Once in a while, a prince will soar onto the stage fully formed and ready to take the repertoire by storm. The preternaturally elegant Hugo Marchand has done just that at the Paris Opéra Ballet. In Pierre Lacotte's La Sylphide, the ballet that earned him a promotion to étoile at just 23, Marchand articulated the steps with a polish and dramatic presence beyond his years. French ballet has found a bona fide leading man.
Company: Paris Opéra Ballet
Hometown: Nantes, France
Training: Nantes Conservatory, Paris Opéra Ballet School Accolades: 2017 Benois de la Danse, bronze at 2014 Varna International Ballet Competition
School blues: Marchand was admitted to the Paris Opéra Ballet School at 13. He spent four difficult years there before joining POB in 2011. "I didn't like the atmosphere or the rigid structure very much," he says. "We were given a lot in terms of comfort and training, but I thought it lacked humanity."
Go-to understudy: Benjamin Millepied noticed Marchand's potential as soon as he became POB's director, in 2014, and cast him as an understudy for leading roles. He made a string of impressive last-minute debuts in The Nutcracker, La Bayadère and Theme and Variations. "I barely had my own corps spot, and all of a sudden I had to be a principal," Marchand says. "Benjamin liked to throw us into the deep end, even if it wasn't perfect, and I got stronger with every opportunity."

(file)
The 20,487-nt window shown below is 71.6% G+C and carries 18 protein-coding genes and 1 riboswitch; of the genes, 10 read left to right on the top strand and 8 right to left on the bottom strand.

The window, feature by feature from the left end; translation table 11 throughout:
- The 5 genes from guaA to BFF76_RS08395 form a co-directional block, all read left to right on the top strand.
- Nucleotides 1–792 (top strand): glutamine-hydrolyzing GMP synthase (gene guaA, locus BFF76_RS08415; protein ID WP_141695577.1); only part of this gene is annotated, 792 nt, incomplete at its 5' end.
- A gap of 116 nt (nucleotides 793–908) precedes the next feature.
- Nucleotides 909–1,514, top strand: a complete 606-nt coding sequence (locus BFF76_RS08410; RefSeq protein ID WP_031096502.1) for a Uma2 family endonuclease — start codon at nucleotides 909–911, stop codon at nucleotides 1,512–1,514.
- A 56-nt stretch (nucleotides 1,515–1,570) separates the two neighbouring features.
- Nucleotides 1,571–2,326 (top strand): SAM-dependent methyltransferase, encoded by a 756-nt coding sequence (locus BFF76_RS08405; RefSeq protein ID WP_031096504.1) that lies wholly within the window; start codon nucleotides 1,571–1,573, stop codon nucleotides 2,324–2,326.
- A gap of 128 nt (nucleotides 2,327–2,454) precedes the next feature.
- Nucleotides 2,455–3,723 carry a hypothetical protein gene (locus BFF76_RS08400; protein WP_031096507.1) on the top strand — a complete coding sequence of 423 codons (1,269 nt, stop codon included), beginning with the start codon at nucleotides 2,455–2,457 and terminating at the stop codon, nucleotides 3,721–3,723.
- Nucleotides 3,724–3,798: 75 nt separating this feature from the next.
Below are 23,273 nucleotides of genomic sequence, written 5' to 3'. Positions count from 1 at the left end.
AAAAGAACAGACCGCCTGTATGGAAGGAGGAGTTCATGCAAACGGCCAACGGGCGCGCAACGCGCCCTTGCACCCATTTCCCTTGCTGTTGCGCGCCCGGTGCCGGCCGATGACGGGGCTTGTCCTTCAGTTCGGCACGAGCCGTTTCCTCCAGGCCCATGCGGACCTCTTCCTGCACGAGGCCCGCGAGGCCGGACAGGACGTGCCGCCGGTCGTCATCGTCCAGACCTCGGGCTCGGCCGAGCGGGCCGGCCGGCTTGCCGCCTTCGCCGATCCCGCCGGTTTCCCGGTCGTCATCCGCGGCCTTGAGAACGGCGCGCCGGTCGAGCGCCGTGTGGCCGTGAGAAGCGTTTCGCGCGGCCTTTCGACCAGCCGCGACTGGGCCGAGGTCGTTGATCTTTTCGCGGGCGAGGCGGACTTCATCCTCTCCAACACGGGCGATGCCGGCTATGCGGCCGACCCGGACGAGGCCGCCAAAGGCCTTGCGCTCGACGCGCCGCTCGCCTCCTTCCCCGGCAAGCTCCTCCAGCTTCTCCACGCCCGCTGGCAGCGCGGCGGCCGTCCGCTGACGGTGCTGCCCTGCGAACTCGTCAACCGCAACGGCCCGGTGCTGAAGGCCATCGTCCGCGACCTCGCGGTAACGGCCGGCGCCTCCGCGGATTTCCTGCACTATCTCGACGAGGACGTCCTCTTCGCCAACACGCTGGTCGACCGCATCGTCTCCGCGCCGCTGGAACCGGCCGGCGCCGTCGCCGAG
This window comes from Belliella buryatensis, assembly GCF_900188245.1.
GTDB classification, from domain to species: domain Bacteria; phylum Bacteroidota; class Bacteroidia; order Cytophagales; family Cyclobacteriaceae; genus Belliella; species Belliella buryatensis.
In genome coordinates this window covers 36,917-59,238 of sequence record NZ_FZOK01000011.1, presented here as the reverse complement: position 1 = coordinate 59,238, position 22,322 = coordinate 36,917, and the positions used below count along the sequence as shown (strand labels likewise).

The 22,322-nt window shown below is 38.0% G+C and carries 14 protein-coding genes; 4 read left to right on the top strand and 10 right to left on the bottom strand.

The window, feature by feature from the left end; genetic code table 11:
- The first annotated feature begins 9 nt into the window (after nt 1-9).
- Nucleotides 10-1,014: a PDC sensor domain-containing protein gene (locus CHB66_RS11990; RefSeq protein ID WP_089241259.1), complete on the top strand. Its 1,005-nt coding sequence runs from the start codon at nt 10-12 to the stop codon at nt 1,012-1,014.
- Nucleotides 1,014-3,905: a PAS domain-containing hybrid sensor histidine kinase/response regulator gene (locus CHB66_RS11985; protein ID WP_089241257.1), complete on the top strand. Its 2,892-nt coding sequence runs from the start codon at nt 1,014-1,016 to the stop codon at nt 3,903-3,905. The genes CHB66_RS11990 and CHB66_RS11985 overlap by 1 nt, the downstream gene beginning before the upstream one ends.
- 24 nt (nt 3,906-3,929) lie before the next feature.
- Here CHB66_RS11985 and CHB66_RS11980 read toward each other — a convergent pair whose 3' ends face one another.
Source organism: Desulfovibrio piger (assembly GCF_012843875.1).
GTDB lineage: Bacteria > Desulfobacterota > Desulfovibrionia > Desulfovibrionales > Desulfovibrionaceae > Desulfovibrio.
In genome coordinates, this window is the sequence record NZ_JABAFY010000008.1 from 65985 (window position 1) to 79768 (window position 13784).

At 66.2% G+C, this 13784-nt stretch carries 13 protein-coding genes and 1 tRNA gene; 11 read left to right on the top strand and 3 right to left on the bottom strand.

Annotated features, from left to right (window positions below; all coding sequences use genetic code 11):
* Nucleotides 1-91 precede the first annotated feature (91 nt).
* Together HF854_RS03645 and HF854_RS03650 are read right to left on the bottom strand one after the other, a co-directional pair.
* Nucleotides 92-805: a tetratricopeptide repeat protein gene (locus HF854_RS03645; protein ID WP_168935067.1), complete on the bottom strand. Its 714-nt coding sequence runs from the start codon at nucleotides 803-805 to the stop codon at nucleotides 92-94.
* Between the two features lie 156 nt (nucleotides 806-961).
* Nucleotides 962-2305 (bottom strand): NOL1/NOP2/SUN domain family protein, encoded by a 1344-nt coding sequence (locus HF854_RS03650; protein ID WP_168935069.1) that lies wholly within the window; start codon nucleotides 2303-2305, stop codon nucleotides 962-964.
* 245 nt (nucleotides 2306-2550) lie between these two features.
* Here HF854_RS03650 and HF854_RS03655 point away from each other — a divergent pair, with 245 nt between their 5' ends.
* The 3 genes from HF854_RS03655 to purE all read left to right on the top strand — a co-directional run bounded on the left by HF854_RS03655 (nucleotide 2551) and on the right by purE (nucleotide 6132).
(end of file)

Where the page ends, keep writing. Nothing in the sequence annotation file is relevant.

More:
"Hugo demands a lot of himself.
He sets an example for the company."
Guiding hands: Experienced POB ballerinas, from Dorothée Gilbert to Marie-Agnès Gillot to Laura Hecquet, took the tall corps dancer—he's nearly 6' 3"—under their wing early on. "It was scary at first," Marchand says, "because I grew up admiring them, but they taught me so much."
Marchand in Balanchine's "Emeralds." Photo by Julien Benhamou, Courtesy Paris Opéra Ballet.
Made in Japan: Marchand was promoted every year under Millepied, and Aurélie Dupont followed suit. After another unplanned debut, as James in La Sylphide, Marchand was appointed étoile on a tour of Japan in March 2017. "I was so emotional, but it was a little lonely: You're promoted and then you go back to your hotel room," he admits with a laugh.
Je ne sais quoi: From Nureyev's Romeo to works by Balanchine, Millepied or William Forsythe, Marchand has shown precocious allure in a wide range of roles. Dupont predicts a long career for him: "With every role he progresses artistically, sometimes doubts himself too—and doubt is good for an artist."